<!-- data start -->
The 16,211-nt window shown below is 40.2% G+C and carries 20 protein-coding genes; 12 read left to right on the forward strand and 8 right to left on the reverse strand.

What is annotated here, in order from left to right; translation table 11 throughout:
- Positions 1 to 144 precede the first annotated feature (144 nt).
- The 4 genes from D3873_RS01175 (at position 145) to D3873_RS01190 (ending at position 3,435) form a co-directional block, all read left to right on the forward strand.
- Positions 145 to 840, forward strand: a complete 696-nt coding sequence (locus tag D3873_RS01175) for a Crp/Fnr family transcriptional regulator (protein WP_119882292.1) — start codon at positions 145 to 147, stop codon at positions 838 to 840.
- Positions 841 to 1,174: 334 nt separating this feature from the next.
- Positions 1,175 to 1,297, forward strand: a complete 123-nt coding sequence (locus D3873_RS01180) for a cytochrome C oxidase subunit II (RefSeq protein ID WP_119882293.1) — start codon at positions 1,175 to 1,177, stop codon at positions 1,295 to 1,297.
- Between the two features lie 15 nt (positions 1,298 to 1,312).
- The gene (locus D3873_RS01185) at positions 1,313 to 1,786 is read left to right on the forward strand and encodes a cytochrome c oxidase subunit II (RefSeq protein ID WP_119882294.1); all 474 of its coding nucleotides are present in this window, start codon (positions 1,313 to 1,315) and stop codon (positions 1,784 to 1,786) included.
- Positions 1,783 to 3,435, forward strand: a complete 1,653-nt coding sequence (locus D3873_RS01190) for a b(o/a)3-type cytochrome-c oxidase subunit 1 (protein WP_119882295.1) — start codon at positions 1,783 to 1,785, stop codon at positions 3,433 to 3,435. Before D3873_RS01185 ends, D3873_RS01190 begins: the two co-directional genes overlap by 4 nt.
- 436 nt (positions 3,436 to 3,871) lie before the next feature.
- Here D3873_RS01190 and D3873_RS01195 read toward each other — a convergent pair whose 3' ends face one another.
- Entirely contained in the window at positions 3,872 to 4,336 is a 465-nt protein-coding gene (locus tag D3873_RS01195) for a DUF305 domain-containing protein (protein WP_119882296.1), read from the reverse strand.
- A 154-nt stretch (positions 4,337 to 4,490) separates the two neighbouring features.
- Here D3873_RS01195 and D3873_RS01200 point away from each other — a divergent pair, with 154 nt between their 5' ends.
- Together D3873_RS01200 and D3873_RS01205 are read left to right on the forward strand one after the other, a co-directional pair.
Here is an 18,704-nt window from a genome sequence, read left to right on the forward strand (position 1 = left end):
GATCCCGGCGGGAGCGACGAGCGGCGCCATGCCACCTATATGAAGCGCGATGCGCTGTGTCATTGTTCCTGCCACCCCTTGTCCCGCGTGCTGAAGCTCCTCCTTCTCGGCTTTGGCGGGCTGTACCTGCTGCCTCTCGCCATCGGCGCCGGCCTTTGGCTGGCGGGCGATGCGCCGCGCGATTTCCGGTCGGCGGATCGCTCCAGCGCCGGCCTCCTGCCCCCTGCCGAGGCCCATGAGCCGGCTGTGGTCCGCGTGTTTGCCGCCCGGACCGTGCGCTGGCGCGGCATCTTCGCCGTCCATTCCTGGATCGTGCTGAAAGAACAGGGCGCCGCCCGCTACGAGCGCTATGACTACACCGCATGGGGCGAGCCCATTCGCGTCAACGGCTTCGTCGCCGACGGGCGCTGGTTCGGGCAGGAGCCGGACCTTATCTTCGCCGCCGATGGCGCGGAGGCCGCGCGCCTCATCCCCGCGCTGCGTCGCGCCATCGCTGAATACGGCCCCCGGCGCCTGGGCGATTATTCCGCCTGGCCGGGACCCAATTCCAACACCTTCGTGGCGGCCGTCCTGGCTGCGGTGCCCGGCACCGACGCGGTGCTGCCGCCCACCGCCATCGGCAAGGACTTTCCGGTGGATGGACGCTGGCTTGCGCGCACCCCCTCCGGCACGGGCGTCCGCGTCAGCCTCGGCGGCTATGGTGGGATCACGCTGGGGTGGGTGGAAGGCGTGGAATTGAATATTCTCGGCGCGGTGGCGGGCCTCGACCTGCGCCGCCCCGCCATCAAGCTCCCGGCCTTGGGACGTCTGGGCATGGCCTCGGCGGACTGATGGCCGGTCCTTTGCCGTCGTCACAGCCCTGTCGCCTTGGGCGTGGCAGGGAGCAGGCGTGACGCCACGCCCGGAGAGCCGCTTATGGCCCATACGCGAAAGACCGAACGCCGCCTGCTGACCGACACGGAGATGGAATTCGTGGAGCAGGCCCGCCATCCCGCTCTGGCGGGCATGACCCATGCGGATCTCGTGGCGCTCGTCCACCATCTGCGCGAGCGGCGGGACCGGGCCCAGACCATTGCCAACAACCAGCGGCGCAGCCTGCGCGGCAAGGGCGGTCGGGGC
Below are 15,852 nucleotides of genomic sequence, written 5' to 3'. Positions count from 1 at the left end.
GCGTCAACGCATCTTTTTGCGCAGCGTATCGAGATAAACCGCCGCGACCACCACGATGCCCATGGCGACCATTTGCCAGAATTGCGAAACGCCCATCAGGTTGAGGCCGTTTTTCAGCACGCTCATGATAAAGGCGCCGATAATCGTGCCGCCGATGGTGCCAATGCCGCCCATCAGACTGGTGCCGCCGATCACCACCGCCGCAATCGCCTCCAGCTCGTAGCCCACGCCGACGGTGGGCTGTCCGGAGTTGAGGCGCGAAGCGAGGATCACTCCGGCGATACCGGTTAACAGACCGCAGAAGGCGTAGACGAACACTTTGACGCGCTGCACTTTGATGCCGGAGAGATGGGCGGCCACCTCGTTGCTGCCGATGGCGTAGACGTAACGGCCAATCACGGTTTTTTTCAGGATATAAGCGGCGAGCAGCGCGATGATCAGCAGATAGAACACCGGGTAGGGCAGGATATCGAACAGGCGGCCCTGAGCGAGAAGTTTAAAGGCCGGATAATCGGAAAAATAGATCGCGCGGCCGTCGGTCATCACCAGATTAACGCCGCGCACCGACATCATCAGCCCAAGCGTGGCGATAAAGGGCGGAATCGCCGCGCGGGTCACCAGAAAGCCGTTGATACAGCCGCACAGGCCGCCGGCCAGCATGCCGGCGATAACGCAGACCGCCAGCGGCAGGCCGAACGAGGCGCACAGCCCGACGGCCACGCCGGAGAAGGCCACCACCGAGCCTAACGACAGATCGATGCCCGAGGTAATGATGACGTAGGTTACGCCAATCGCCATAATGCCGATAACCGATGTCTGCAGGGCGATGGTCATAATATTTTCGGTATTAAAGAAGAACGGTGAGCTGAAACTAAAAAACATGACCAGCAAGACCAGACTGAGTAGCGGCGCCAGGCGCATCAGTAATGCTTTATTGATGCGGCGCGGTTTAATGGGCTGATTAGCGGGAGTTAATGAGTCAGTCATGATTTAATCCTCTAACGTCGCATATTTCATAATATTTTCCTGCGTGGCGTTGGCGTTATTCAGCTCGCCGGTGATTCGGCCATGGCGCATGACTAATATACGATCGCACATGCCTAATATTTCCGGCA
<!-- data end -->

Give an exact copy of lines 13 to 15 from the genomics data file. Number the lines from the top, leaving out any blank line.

- Entirely contained in the window at positions 3,872 to 4,336 is a 465-nt protein-coding gene (locus tag D3873_RS01195) for a DUF305 domain-containing protein (protein WP_119882296.1), read from the reverse strand.
- A 154-nt stretch (positions 4,337 to 4,490) separates the two neighbouring features.
- Here D3873_RS01195 and D3873_RS01200 point away from each other — a divergent pair, with 154 nt between their 5' ends.